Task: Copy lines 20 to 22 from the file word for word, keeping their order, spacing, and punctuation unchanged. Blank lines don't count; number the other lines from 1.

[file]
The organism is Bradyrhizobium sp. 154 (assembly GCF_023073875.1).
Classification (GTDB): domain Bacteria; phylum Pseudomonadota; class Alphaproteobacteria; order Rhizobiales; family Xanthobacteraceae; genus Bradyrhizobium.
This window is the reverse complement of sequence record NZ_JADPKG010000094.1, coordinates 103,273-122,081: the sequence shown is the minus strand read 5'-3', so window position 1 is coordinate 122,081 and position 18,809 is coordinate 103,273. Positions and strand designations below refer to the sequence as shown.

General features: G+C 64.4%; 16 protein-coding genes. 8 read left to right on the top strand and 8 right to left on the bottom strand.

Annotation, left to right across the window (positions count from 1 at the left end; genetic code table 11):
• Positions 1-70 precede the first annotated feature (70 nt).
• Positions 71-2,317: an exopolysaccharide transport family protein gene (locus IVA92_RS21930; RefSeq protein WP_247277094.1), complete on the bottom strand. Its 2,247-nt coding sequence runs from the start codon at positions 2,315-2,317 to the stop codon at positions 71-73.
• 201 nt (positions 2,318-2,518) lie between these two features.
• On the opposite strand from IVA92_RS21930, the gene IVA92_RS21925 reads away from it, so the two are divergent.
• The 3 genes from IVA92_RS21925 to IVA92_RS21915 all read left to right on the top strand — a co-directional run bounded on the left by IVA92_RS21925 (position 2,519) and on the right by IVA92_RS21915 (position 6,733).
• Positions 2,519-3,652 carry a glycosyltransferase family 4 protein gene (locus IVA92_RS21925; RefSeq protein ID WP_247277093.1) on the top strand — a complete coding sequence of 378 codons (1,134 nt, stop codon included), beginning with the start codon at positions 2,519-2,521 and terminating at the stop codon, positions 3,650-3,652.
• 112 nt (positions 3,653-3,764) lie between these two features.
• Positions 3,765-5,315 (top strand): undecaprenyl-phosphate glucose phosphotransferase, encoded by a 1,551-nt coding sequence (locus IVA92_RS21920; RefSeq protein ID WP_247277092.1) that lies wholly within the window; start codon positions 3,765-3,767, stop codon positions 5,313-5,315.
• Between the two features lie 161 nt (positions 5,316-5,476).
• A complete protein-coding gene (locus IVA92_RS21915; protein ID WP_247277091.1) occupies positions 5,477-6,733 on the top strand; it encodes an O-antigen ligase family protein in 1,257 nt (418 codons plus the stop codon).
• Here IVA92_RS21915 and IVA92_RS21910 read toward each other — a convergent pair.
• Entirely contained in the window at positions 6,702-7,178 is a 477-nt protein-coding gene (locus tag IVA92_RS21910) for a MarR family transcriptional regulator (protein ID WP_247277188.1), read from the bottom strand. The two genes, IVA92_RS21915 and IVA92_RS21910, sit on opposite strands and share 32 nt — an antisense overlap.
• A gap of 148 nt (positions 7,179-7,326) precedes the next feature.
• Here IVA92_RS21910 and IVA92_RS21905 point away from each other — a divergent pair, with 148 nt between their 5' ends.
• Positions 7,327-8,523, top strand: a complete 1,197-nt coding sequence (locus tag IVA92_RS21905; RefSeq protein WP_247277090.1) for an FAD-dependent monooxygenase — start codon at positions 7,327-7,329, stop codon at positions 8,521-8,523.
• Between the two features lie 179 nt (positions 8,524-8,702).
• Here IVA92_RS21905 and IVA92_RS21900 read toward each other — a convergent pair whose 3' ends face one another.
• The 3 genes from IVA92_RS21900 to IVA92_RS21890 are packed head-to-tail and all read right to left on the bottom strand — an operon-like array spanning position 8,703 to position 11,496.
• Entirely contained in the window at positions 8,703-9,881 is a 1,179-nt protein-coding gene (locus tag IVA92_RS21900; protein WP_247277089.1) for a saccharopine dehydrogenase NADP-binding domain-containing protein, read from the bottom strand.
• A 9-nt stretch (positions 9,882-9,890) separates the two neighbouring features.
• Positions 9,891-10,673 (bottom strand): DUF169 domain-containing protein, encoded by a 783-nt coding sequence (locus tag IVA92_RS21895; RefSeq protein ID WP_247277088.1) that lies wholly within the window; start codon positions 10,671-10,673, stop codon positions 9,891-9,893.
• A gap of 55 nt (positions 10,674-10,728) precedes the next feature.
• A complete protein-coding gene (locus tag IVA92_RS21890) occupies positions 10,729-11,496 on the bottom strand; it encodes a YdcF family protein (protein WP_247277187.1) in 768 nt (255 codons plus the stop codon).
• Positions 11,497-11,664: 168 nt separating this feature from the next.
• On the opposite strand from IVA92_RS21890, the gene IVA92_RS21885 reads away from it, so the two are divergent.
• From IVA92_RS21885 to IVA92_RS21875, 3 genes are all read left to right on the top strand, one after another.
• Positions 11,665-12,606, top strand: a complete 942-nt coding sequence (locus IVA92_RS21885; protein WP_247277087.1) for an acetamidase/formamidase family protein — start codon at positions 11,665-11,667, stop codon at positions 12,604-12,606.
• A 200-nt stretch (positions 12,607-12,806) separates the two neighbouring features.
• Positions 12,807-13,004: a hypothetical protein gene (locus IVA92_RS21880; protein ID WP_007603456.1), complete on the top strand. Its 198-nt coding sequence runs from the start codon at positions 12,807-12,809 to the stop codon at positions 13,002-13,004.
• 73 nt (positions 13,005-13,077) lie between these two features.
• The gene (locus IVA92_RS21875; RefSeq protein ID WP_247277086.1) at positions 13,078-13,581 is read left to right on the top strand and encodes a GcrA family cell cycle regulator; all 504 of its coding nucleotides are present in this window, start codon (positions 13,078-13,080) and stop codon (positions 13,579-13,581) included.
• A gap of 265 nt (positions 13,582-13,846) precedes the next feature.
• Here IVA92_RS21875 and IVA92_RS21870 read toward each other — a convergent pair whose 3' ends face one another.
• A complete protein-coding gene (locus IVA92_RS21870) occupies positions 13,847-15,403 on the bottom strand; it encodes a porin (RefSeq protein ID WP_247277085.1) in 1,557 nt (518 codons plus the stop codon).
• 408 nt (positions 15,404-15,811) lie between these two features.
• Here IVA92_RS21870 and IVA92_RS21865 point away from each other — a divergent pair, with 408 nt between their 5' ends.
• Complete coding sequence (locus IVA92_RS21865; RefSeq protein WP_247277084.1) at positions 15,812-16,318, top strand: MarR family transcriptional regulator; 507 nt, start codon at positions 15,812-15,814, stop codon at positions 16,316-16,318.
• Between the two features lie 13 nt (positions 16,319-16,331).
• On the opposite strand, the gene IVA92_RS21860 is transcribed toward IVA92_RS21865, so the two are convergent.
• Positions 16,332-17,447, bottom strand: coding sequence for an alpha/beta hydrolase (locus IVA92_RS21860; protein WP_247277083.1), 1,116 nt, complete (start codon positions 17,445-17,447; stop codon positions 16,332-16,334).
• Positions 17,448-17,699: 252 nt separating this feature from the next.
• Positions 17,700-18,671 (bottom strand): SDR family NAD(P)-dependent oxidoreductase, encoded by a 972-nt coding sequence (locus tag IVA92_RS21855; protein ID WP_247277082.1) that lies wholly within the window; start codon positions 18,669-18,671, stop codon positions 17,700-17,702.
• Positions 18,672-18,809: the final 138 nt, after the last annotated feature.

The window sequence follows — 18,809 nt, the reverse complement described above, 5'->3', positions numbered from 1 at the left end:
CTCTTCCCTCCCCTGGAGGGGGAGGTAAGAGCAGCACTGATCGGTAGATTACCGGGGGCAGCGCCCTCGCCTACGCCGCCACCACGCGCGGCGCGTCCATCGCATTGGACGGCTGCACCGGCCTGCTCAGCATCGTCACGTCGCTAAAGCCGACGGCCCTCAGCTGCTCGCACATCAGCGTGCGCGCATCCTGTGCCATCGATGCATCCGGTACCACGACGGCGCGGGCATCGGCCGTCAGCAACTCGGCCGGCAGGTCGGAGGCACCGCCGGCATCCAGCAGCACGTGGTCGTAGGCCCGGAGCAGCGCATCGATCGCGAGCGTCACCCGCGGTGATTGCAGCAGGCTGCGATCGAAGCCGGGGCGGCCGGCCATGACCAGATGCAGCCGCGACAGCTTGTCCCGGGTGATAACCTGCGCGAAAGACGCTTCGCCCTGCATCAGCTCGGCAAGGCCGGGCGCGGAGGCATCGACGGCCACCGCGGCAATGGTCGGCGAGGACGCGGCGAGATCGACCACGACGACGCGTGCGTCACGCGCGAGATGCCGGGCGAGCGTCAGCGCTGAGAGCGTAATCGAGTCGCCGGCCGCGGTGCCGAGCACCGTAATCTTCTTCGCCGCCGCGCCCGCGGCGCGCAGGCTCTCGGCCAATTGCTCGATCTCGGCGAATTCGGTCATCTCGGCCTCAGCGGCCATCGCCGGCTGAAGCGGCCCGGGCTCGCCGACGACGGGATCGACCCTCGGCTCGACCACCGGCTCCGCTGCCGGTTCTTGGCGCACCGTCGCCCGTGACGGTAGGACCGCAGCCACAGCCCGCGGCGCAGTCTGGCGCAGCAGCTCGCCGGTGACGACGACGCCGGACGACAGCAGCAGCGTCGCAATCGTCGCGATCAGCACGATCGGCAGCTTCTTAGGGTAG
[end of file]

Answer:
• Positions 7,327-8,523, top strand: a complete 1,197-nt coding sequence (locus tag IVA92_RS21905; RefSeq protein WP_247277090.1) for an FAD-dependent monooxygenase — start codon at positions 7,327-7,329, stop codon at positions 8,521-8,523.
• Between the two features lie 179 nt (positions 8,524-8,702).
• Here IVA92_RS21905 and IVA92_RS21900 read toward each other — a convergent pair whose 3' ends face one another.